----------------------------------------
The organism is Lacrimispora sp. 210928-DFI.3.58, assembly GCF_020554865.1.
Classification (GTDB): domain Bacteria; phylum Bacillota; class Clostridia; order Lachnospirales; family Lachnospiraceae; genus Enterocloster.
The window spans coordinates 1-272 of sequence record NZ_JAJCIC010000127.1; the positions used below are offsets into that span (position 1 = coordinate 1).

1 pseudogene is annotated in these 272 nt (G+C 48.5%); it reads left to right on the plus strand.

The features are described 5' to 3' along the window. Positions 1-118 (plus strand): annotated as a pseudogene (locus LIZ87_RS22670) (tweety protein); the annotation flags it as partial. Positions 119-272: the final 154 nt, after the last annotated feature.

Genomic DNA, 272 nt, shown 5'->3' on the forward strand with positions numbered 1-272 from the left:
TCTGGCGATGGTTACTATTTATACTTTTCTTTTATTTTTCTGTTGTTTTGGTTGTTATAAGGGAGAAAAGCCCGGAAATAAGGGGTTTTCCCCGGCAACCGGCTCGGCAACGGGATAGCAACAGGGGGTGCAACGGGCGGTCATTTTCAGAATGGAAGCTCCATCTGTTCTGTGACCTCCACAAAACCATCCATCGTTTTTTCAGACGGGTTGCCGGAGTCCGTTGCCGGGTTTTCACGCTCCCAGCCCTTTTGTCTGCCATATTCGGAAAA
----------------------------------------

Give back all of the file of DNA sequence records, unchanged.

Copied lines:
The organism is Lacrimispora sp. 210928-DFI.3.58, assembly GCF_020554865.1.
Classification (GTDB): domain Bacteria; phylum Bacillota; class Clostridia; order Lachnospirales; family Lachnospiraceae; genus Enterocloster.
The window spans coordinates 1-272 of sequence record NZ_JAJCIC010000127.1; the positions used below are offsets into that span (position 1 = coordinate 1).

1 pseudogene is annotated in these 272 nt (G+C 48.5%); it reads left to right on the plus strand.

The features are described 5' to 3' along the window. Positions 1-118 (plus strand): annotated as a pseudogene (locus LIZ87_RS22670) (tweety protein); the annotation flags it as partial. Positions 119-272: the final 154 nt, after the last annotated feature.

Genomic DNA, 272 nt, shown 5'->3' on the forward strand with positions numbered 1-272 from the left:
TCTGGCGATGGTTACTATTTATACTTTTCTTTTATTTTTCTGTTGTTTTGGTTGTTATAAGGGAGAAAAGCCCGGAAATAAGGGGTTTTCCCCGGCAACCGGCTCGGCAACGGGATAGCAACAGGGGGTGCAACGGGCGGTCATTTTCAGAATGGAAGCTCCATCTGTTCTGTGACCTCCACAAAACCATCCATCGTTTTTTCAGACGGGTTGCCGGAGTCCGTTGCCGGGTTTTCACGCTCCCAGCCCTTTTGTCTGCCATATTCGGAAAA